25 RANDOM THINGS ABOUT YOU
Fuqua’s notorious 25 Random Things essay can be tricky if you aren’t familiar with it. Yet, Tuttle says, this prompt is simply to learn more about you beyond your professional attributes.
“This is an opportunity to have some fun and to highlight an aspect of yourself that may not shine through in traditional MBA essay questions,” Tuttle writes. “This is also an opportunity to connect on a personal level – this is a medium to be courageous. If done right, your answers will draw the committee in and lead them to advocate for you during the process.”
To answer this question, Tuttle says, applicants should reflect on their values, hobbies, and passions.
“These can and should be a combination of poignant, playful, sad, funny, striking, deep and everything that lies in between,” she writes. “Some can be a paragraph whereas others may be a declarative sentence. Remember that these things should reflect with the core values of Fuqua’s community – collaboration, diversity, respect, honesty and contributing to a cause greater than yourself.”
The Fuqua Community and You
The second Fuqua essay prompt asks you how you see yourself engaging in and contributing to the Fuqua community outside of the classroom.
Tuttle says the key aspect of this question is “outside of the classroom.”
“Applicants frequently ignore that portion of the prompt and wax poetic about how their experiences will add value in classroom discussions,” Tuttle writes. “Going deeper here is crucial. Fuqua boasts over 60 clubs, all of which were initiated and run by students. These clubs and other experiential opportunities position you to take action and flex the leadership muscle you’ll be strengthening in the program.”
It’s important, Tuttle adds, to highlight which clubs you think you’d fit into and tie in your experience.
“Consider the associations you’d enjoy being a contributor to – professional clubs but also merrier ones like the Outdoors Club or the Wine Club,” Tuttle writes. “Then, contemplate your past experiences and how they will reinforce Fuqua’s mission and goals. Connecting with club members will ensure you’re even better armed to specifically articulate how you plan to add value.”
Fuqua also emphasizes its diversity. Nearly 40% of its student body hails from outside the United States.
Tuttle says it’s critical that applicants demonstrate cultural competency when applying to Fuqua.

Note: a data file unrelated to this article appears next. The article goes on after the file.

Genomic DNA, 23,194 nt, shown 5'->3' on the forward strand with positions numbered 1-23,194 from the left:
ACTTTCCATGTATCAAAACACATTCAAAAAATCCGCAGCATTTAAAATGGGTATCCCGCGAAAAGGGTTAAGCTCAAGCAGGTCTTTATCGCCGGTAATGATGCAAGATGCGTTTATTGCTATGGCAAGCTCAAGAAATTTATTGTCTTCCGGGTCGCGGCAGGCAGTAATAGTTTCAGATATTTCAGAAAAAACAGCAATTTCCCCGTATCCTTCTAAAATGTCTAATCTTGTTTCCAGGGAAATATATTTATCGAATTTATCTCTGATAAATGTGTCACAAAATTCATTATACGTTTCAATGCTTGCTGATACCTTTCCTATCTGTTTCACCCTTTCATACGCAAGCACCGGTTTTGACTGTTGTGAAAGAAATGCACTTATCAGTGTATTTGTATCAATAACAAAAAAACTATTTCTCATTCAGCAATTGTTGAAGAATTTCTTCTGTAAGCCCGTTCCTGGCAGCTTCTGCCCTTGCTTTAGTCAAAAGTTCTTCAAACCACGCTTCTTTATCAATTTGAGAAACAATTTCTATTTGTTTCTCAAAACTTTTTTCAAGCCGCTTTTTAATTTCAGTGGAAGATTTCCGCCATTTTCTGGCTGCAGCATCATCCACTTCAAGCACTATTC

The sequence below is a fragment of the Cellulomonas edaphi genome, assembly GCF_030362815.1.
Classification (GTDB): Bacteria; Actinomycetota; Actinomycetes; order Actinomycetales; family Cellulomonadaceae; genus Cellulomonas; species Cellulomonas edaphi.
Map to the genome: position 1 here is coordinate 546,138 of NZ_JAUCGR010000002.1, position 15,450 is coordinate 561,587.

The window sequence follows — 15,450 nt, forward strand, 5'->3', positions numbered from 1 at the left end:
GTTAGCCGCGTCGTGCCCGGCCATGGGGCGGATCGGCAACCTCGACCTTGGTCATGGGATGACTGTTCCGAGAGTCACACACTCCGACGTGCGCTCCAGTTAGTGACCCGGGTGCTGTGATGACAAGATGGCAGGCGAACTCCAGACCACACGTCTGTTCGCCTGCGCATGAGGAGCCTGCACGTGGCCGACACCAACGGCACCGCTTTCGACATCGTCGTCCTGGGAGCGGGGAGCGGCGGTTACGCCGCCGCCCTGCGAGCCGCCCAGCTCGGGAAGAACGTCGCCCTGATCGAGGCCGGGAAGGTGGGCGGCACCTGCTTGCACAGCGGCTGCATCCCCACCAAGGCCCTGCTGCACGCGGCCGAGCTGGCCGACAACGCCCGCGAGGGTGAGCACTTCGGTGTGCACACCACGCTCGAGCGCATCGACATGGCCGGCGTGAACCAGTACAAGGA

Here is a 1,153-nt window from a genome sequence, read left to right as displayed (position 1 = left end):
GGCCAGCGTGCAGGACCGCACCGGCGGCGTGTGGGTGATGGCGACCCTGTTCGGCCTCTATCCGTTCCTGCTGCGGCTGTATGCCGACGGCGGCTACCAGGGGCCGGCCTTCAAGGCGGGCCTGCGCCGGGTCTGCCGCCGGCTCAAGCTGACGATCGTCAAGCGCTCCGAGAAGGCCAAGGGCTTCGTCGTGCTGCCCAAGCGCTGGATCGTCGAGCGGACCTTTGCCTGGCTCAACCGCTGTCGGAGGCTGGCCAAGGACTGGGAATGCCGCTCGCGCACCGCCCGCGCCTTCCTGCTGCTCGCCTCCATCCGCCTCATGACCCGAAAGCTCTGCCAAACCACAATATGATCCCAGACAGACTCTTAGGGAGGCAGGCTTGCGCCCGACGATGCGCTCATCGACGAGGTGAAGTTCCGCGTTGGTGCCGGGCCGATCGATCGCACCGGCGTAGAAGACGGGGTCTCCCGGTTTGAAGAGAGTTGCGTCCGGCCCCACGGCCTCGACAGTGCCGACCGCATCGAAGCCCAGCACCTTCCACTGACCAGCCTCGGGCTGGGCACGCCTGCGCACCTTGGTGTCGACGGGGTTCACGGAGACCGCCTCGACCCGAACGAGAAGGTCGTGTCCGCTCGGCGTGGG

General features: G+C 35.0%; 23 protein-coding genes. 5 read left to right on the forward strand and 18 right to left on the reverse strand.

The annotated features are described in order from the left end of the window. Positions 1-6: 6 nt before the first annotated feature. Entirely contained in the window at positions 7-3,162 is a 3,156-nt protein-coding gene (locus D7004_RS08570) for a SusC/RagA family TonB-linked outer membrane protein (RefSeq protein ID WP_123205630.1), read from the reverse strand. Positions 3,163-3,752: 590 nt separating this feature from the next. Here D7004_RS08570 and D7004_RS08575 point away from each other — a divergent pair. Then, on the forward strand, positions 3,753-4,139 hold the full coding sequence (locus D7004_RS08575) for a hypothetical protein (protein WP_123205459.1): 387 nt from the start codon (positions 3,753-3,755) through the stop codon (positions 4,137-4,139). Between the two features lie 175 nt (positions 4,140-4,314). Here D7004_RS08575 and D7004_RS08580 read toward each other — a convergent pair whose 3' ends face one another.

“Explore ways to emphasize your experience partnering with globally diverse teams and why an international perspective is essential to you from a personal and professional perspective,” Tuttle writes.
MBA vs. EMBA
You want to get a business degree, but you aren’t sure whether the Full-Time MBA or Executive MBA is right for you.
Brian O’Connell, of TheStreet, recently discussed the differences between the two degrees and how prospective applicants can decide which is right from them.
For O’Connell, the Full-Time MBA is a flexible degree that can be applied to a variety of industries.
“While an MBA’s core disciplines are in the business arena, an MBA can also prove useful in a number of other professional categories, including law, public policy, urban planning, marketing, sales and a myriad of careers,” O’Connell writes.
Yet, as flexible as the degree is, it comes with a few pre-requisites.
“The MBA student needs to pass and complete a core academic series of subjects, including finance and economics, accounting, operations and logistics, and marketing classes,” O’Connell writes. “More recently, many colleges and universities require a technology element as well, such as financial/technology (fin-tech), logistics, data analysis and statistics, and technology product development.”
The GMAT is, traditionally, the standardized exam you’ll need to take to get into an MBA program. However, more schools are now accepting the GRE as well.
“The GMAT is considered tougher in the math department due to its data sufficiency questions, while the GRE Verbal section’s emphasis on vocabulary can make it tougher for non-native speakers and those who don’t regularly read complex literature,” according to The Economist.
The Executive MBA (EMBA) has similarities to the MBA. However, the degree is catered more to applicants who are well-established in their professional sectors.
“By and large, EMBA students have already worked in the real world, usually as a manager, executive, analyst, or other high-level position at a company, organization or government agency,” O’Connell writes. “While they’re at graduate school, EMBA candidates usually keep their full-time jobs and study in their spare hours.”
To that extent, EMBA candidates tend to be older.
“More or less, the average EMBA student is 28-years-of-age or older while the average MBA student is in the 22 to 25 age range,” O’Connell writes.
Additionally, the EMBA curriculum tends to not require electives, unlike the MBA.
“In bypassing elective courses, EMBA students can better focus on the core curriculum schools require to graduate,” O’Connell writes.
HOW TO DECIDE
O’Connell says it’s important for applicants to consider their personal situation when deciding between the two degrees.
“If you’re already in the professional sector for five or 10 years (or more) and have made progress as a manager or executive, you’ve likely bypassed the need for an MBA and can move right on to an EMBA program,” he writes. “MBA program applicants may do better if they have no or low professional work experience and are looking to add some luster to their academic record so they can land a better job in their chosen vocation.”